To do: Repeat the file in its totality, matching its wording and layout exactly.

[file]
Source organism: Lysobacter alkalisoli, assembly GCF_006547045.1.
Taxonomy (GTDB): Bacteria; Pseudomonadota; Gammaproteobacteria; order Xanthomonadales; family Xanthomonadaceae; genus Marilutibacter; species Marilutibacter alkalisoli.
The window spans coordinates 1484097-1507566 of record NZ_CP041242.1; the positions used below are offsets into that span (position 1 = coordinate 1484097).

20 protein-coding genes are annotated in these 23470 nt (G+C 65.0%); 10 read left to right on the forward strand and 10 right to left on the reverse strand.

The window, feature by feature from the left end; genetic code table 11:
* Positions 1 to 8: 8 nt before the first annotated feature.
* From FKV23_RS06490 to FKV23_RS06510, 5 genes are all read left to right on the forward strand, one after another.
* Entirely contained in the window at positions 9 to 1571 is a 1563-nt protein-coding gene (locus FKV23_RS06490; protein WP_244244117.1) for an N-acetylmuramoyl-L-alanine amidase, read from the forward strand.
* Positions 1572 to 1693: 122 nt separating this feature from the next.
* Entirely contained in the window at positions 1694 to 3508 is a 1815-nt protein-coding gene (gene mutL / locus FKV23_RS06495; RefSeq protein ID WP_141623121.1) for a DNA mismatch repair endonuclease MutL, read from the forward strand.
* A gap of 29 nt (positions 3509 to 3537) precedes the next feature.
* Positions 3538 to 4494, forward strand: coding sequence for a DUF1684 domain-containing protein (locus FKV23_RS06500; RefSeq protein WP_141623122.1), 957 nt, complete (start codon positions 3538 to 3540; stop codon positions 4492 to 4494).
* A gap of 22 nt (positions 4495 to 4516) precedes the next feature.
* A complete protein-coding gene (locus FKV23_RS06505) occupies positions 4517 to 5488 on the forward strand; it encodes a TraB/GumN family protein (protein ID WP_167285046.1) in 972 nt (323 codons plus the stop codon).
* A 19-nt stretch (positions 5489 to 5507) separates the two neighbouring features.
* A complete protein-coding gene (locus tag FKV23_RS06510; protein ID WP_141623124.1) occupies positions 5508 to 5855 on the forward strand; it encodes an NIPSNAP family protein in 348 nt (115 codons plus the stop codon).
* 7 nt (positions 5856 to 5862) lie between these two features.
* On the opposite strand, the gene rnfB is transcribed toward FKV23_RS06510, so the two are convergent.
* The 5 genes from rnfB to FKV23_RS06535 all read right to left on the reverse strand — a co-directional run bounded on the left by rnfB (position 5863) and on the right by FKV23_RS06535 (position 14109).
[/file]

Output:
Source organism: Lysobacter alkalisoli, assembly GCF_006547045.1.
Taxonomy (GTDB): Bacteria; Pseudomonadota; Gammaproteobacteria; order Xanthomonadales; family Xanthomonadaceae; genus Marilutibacter; species Marilutibacter alkalisoli.
The window spans coordinates 1484097-1507566 of record NZ_CP041242.1; the positions used below are offsets into that span (position 1 = coordinate 1484097).

20 protein-coding genes are annotated in these 23470 nt (G+C 65.0%); 10 read left to right on the forward strand and 10 right to left on the reverse strand.

The window, feature by feature from the left end; genetic code table 11:
* Positions 1 to 8: 8 nt before the first annotated feature.
* From FKV23_RS06490 to FKV23_RS06510, 5 genes are all read left to right on the forward strand, one after another.
* Entirely contained in the window at positions 9 to 1571 is a 1563-nt protein-coding gene (locus FKV23_RS06490; protein WP_244244117.1) for an N-acetylmuramoyl-L-alanine amidase, read from the forward strand.
* Positions 1572 to 1693: 122 nt separating this feature from the next.
* Entirely contained in the window at positions 1694 to 3508 is a 1815-nt protein-coding gene (gene mutL / locus FKV23_RS06495; RefSeq protein ID WP_141623121.1) for a DNA mismatch repair endonuclease MutL, read from the forward strand.
* A gap of 29 nt (positions 3509 to 3537) precedes the next feature.
* Positions 3538 to 4494, forward strand: coding sequence for a DUF1684 domain-containing protein (locus FKV23_RS06500; RefSeq protein WP_141623122.1), 957 nt, complete (start codon positions 3538 to 3540; stop codon positions 4492 to 4494).
* A gap of 22 nt (positions 4495 to 4516) precedes the next feature.
* A complete protein-coding gene (locus FKV23_RS06505) occupies positions 4517 to 5488 on the forward strand; it encodes a TraB/GumN family protein (protein ID WP_167285046.1) in 972 nt (323 codons plus the stop codon).
* A 19-nt stretch (positions 5489 to 5507) separates the two neighbouring features.
* A complete protein-coding gene (locus tag FKV23_RS06510; protein ID WP_141623124.1) occupies positions 5508 to 5855 on the forward strand; it encodes an NIPSNAP family protein in 348 nt (115 codons plus the stop codon).
* 7 nt (positions 5856 to 5862) lie between these two features.
* On the opposite strand, the gene rnfB is transcribed toward FKV23_RS06510, so the two are convergent.
* The 5 genes from rnfB to FKV23_RS06535 all read right to left on the reverse strand — a co-directional run bounded on the left by rnfB (position 5863) and on the right by FKV23_RS06535 (position 14109).